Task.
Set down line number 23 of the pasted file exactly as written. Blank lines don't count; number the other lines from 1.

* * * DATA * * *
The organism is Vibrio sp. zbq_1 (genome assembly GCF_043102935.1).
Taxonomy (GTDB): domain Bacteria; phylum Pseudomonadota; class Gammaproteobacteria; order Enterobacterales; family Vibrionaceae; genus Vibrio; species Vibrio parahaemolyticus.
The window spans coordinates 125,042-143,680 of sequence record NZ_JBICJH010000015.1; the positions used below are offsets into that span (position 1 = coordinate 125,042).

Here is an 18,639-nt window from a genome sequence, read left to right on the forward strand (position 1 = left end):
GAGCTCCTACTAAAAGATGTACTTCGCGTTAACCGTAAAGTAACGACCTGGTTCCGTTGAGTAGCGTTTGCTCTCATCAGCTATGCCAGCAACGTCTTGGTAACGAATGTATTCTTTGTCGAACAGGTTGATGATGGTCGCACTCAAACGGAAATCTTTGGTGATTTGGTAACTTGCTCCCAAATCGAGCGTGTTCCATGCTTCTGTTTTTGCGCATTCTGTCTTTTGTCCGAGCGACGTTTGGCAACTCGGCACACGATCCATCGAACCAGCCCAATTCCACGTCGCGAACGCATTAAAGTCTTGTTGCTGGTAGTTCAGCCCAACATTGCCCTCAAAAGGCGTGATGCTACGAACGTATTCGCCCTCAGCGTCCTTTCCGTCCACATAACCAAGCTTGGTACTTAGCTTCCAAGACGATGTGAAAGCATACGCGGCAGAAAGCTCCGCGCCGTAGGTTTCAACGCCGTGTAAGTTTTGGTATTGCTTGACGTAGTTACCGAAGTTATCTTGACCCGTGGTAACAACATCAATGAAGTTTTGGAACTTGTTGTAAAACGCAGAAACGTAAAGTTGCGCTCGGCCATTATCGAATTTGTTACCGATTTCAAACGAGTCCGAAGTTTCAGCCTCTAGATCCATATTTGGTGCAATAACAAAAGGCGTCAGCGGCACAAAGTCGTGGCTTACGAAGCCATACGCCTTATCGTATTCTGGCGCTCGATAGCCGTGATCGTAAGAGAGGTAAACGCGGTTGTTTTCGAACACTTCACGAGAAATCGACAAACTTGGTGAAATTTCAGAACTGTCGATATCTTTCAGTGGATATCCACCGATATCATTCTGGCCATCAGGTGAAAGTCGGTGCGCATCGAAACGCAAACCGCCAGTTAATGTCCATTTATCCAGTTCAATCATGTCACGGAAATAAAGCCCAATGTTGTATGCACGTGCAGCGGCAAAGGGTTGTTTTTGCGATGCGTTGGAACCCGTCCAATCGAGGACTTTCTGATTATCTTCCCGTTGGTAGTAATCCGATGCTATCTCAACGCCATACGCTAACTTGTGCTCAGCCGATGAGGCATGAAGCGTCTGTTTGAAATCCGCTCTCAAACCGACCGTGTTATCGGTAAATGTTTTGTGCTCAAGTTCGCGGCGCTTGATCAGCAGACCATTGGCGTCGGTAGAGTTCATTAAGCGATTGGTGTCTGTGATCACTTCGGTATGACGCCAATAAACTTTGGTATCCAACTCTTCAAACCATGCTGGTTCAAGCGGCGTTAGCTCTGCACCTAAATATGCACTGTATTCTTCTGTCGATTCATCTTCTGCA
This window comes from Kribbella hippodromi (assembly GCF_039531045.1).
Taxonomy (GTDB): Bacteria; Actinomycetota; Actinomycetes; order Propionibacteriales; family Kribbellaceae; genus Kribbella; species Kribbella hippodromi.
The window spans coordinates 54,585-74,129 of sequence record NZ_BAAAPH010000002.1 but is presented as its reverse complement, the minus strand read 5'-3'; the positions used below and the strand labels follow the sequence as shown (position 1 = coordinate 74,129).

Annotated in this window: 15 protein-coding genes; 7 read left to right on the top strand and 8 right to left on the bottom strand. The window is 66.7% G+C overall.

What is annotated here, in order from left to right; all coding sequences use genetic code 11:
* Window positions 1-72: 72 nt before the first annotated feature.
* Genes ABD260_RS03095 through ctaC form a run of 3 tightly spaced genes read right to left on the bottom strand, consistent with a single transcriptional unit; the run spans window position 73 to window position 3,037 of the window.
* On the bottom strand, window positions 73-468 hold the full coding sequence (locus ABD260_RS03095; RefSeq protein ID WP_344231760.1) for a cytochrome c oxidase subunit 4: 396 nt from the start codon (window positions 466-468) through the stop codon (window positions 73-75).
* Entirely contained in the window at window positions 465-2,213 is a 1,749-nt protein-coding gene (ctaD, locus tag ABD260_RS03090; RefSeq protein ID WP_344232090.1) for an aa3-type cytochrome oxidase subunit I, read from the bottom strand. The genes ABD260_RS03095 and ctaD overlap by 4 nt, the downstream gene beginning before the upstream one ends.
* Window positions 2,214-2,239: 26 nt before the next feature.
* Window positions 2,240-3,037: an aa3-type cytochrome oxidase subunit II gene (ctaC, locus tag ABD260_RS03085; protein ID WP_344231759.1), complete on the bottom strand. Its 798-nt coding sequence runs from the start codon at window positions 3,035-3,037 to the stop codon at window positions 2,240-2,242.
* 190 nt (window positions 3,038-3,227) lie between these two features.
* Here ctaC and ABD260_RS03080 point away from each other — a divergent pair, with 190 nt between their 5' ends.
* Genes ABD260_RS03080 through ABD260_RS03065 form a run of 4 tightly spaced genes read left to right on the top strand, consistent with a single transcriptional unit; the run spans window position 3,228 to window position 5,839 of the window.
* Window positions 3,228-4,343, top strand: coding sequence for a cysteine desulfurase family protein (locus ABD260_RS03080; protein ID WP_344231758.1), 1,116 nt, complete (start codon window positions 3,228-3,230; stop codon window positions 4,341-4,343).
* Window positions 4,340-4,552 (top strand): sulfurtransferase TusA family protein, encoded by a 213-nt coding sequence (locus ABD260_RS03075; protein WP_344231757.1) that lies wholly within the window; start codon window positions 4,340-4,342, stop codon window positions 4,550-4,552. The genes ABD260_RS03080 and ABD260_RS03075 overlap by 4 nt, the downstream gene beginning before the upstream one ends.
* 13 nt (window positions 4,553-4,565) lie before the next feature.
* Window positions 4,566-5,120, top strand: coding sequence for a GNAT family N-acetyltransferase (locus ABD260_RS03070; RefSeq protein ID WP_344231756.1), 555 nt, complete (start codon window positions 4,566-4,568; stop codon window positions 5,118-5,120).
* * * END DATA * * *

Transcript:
* Window positions 4,566-5,120, top strand: coding sequence for a GNAT family N-acetyltransferase (locus ABD260_RS03070; RefSeq protein ID WP_344231756.1), 555 nt, complete (start codon window positions 4,566-4,568; stop codon window positions 5,118-5,120).